PATRICK: We don't, which is a problem. We need to be given information as to what transpired, what was said, what wasn't said and what the takeaways were because, you know, we have a responsibility to our constituents. The issue of Russian aggression and Russian interference with our election is an area of significant concern to my constituents, and I'm sure everybody's across the country. And we need to be able to answer to them, and we can only answer to them if we know and get briefed on what the contents of that meeting were.
MARTIN: And, going back to the issue of sanctions, which you also raised, that you have consistently pushed for more sanctions on Russia. And there has been some action on this. But, overall, do you think that there's a sense of urgency about that in the administration?
PATRICK: There's not nearly enough. I can tell you that. You know, I have complete confidence in our intelligence community. I used to be part of that intelligence community. Their assessment of what happened in the 2016 election has not changed, and my confidence in their assessment has not changed. I think we need to be far more aggressive.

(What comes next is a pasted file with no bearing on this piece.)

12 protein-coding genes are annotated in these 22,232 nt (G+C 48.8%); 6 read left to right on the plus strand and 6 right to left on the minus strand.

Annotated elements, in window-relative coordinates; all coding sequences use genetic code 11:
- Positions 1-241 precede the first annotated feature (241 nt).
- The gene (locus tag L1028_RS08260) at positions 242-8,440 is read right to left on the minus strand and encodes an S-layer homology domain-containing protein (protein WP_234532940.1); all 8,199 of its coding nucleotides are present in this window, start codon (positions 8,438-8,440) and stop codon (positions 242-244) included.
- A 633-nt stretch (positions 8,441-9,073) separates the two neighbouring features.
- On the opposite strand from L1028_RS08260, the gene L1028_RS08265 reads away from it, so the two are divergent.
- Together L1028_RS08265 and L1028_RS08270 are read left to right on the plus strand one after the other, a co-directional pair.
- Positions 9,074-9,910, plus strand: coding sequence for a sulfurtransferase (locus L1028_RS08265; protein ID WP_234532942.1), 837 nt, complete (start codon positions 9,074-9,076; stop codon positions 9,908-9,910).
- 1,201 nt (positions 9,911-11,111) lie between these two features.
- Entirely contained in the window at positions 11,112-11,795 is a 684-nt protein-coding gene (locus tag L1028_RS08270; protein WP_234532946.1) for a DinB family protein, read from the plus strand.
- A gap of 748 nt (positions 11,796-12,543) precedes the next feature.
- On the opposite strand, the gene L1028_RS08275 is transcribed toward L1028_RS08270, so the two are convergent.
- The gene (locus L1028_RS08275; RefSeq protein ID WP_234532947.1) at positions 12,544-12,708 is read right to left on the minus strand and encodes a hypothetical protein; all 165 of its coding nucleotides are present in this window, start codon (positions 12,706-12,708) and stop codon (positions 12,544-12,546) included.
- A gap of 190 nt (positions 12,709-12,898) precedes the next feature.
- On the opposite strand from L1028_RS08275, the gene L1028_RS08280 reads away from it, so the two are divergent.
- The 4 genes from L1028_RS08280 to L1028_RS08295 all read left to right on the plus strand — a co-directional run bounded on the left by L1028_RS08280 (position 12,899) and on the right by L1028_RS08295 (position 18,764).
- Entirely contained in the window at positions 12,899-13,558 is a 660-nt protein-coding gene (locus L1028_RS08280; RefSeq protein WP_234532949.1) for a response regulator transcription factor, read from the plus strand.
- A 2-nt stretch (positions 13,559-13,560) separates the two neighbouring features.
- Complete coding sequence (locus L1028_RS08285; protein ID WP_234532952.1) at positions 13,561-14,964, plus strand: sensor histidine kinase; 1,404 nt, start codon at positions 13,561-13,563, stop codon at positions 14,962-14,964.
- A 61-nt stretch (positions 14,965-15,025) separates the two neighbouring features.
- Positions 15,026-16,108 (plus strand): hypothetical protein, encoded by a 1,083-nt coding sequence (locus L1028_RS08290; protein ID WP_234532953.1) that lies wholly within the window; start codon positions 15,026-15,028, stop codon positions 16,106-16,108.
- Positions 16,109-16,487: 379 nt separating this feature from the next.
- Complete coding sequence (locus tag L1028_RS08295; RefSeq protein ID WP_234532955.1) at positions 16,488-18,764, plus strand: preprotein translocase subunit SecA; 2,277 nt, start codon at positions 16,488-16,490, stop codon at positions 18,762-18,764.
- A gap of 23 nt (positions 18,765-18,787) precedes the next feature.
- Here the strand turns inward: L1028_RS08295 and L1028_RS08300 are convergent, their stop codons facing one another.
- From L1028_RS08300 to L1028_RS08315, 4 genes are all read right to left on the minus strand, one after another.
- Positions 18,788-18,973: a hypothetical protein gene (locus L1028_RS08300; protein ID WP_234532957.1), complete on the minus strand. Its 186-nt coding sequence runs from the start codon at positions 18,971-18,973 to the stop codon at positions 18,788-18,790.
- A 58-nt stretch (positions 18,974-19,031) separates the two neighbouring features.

And the concern, Michel, is that anytime any member of the United States government, particularly someone in the administration, particularly the president, sends mixed signals to the world about the significance of the threat that Russia poses and the reality of what every single person in the intelligence community - these are unanimous conclusions, by the way - that there was, at a bare minimum, an attempt to interfere with our election. And they do that not just here in the United States - they do it around the world. That needs to be a stated fact. It needs to be just accepted as fact by everybody in our government because we need to respond to that reality, and it's a significant threat. We cannot let that happen again.
MARTIN: That's Congressman Brian Fitzpatrick. He is a Republican from Pennsylvania.
Congressman, thanks so much for talking with us.
PATRICK: Thanks so much, Michel. Transcript provided by NPR, Copyright NPR.